100 Tons of Rock Kills Five Arizona Quarry Workers
Arizona Republic, Phoenix
July 25, 1952
Apache Junction, July 24. -- Five men died from suffocation shortly after noon Thursday under approximately 100 tons of crushed rock when a loading platform gave way at the open-pit mine three miles southwest of Canyon Lake just west of Apache Trail. It was the worst mine disaster on record in Arizona.
Miraculously, two other men escaped being engulfed by the rock.
A black and white mongrel dog buried under the body of one of the victims was alive when rescued. Another dog was instantly killed in the slide.
The dead, all employees of the Christensen Construction Company, Salt Lake City, are:
Walter Faidley, 52, Apache Junction
James W. Pennington, 51, Mesa
Floyd E. Nicholson, 51, Apache Junction
Ray Cox, 35, and his brother, Alvin J. Cox, 27, Mesa
The men were pinned beneath the avalanche of rock, timbers and debris as they ate lunch in a truck-loading chute beneath the hopper, located nine miles north of Apache Junction.
The crushed rock, taken from a quarry about 300 feet behind the chute, is used in making construction blocks.
The two who escaped are, John Dalzell, about 50, and Ruperet N. Thomas, both of Apache Junction. Thomas was acting foreman on the job.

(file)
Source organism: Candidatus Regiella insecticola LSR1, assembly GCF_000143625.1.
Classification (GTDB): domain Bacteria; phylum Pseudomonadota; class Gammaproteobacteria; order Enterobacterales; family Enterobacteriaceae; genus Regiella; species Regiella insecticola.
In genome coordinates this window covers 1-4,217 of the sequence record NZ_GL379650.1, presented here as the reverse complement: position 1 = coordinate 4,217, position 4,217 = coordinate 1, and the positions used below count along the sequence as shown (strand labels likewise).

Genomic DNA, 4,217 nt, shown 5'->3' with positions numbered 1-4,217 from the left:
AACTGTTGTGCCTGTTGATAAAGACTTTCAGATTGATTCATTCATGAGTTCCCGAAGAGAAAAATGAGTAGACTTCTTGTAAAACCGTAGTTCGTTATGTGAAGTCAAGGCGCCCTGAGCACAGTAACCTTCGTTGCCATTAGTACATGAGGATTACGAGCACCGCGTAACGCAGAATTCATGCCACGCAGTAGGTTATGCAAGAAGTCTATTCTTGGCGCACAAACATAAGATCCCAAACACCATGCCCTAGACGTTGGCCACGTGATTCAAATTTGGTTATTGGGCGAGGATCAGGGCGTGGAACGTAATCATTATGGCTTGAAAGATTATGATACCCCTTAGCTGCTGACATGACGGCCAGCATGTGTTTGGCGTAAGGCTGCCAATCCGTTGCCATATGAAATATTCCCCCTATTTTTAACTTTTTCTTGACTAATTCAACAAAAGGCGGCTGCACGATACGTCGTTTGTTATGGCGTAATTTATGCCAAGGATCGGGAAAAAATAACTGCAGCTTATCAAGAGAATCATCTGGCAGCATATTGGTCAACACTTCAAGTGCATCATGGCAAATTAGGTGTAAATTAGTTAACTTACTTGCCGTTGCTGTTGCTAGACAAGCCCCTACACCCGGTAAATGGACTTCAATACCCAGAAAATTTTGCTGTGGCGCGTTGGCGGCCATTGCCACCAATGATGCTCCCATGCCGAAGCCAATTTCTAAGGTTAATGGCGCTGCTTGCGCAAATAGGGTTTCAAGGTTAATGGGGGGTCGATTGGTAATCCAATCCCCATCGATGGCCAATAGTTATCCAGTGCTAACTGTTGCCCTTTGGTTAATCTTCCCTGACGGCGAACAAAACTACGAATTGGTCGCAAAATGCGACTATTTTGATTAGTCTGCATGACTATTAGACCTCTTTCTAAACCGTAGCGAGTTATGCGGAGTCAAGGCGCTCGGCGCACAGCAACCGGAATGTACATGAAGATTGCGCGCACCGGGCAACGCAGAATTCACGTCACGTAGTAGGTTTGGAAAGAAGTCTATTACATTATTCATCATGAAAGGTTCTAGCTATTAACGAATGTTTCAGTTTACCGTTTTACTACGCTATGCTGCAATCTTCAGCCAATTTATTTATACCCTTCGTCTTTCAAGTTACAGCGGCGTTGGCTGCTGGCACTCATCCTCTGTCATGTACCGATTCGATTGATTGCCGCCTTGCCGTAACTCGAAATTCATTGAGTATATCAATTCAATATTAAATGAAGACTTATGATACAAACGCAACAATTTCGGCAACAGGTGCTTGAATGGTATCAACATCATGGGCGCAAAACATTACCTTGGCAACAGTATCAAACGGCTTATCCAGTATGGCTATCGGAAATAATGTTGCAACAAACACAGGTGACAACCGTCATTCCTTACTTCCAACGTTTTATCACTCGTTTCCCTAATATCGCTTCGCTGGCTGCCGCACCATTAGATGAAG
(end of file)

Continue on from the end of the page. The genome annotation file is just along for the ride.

An iron brace across the bottom of the loading platform gave way during the morning. Thomas said it would take a welder to fix it and that the men might as well lay off the rest of the day.
The men decided to eat their lunches before going home, he said, and sought the only available shade on the rugged, treeless mountain side, under the loading platform.
Dalzell told this story:
I was about four and a half feet inside the tunnel, under the platform itself. We had just started to eat. All of a sudden, without any warning, there was a sound like a terrific blast. I threw myself out and away from the inside of the thing and all it caught was my feet. If I'd been another foot farther under the platform, I couldn't have gotten clear.
Thomas had not started to eat. Dalzell was cut on the forehead. He also had a lacerated finger.
Immediately after the slide, Dalzell and Thomas began digging, then realized, Dalzell said, they could do nothing alone.
Thomas drove to the Salt River Valley Water Users phone to call for help while Dalzell stayed at the scene.